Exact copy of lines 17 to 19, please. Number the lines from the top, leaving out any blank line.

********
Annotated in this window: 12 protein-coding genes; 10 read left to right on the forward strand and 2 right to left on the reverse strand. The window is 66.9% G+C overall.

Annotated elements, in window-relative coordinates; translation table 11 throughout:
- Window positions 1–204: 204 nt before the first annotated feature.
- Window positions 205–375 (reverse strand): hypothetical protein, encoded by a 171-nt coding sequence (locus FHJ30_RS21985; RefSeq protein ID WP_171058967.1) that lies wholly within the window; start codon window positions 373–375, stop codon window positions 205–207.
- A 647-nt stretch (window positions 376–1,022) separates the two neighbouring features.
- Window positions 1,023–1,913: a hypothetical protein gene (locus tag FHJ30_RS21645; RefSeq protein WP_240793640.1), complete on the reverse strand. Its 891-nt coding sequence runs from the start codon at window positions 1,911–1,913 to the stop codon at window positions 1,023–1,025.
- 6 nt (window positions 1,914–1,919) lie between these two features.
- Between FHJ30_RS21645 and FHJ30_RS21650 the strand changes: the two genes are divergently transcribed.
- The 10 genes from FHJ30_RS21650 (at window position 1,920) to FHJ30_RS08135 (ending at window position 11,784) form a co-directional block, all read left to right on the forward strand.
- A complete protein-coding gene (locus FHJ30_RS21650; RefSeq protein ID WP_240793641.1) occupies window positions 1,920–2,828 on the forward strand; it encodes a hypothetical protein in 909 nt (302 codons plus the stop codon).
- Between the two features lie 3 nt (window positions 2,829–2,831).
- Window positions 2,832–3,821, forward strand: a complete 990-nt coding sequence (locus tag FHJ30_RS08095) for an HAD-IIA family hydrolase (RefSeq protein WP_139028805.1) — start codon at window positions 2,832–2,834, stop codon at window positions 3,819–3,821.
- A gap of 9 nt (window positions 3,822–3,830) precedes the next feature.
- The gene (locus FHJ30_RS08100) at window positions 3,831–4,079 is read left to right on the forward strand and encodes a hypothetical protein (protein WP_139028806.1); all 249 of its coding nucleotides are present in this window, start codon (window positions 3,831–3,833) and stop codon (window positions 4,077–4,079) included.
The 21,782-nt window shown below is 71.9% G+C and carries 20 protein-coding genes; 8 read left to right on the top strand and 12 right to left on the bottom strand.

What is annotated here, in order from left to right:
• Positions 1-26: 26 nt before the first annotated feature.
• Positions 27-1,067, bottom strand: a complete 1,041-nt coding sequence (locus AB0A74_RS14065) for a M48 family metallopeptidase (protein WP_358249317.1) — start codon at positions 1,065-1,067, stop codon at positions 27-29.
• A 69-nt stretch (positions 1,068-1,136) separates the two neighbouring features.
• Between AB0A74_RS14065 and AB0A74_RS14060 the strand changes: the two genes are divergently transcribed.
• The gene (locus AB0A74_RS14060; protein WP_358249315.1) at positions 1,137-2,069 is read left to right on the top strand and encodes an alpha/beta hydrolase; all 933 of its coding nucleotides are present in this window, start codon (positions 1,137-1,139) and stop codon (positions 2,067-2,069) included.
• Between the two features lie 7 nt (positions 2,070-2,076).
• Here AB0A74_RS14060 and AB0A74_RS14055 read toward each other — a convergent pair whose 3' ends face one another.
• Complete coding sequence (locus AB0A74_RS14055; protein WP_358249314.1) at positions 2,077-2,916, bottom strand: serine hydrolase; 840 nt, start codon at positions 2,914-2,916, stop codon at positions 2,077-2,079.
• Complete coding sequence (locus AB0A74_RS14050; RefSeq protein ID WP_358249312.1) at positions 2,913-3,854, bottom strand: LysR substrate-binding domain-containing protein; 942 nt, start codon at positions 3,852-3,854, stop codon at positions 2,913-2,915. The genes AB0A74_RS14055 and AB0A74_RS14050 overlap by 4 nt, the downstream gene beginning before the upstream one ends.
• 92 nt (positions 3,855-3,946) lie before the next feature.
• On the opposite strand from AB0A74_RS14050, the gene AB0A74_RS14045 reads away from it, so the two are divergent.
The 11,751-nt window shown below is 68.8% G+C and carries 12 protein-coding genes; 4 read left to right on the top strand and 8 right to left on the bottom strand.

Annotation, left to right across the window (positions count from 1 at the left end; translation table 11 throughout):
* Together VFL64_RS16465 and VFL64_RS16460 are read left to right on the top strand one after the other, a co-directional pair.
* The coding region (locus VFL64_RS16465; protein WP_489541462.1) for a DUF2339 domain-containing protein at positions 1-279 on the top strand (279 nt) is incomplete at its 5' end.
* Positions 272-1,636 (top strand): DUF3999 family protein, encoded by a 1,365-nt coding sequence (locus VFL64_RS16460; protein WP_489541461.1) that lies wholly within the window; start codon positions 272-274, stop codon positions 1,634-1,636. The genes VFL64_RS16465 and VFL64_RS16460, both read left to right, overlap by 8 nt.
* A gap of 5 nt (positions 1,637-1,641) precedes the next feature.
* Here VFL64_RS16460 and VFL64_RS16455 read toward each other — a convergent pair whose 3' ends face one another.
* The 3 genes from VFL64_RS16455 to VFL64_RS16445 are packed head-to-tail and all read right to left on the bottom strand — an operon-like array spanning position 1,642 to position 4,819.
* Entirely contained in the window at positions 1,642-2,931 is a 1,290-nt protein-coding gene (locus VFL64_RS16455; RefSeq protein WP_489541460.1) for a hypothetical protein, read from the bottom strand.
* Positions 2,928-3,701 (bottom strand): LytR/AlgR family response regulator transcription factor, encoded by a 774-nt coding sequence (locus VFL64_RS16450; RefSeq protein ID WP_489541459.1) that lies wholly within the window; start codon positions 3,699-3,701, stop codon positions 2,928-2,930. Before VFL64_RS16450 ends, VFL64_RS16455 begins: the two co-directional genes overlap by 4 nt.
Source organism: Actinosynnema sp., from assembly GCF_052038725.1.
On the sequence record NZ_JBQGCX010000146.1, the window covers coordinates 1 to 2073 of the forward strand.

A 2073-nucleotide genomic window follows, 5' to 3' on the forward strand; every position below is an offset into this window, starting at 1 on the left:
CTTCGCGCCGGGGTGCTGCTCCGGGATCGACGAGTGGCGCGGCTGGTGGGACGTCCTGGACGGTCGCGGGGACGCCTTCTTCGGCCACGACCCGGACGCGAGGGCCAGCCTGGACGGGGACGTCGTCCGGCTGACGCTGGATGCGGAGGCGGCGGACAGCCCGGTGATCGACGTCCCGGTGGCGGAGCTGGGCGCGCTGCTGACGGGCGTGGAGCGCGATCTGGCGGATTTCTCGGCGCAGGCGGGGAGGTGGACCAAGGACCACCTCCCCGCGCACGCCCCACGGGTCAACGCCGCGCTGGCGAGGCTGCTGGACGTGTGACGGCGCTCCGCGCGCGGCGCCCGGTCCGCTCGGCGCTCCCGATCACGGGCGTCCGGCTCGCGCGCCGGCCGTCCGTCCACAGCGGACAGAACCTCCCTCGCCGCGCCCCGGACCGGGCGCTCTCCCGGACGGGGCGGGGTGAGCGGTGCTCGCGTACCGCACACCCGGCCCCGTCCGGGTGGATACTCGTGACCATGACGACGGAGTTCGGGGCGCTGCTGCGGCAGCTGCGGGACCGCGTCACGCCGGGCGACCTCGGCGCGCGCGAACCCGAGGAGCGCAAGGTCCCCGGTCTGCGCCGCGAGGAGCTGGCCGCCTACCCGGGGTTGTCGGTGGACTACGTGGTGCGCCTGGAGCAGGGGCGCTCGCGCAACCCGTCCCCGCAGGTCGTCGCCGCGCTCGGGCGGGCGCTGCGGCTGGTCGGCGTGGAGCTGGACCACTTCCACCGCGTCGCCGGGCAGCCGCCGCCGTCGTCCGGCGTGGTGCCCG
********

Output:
• Positions 1-26: 26 nt before the first annotated feature.
• Positions 27-1,067, bottom strand: a complete 1,041-nt coding sequence (locus AB0A74_RS14065) for a M48 family metallopeptidase (protein WP_358249317.1) — start codon at positions 1,065-1,067, stop codon at positions 27-29.
• A 69-nt stretch (positions 1,068-1,136) separates the two neighbouring features.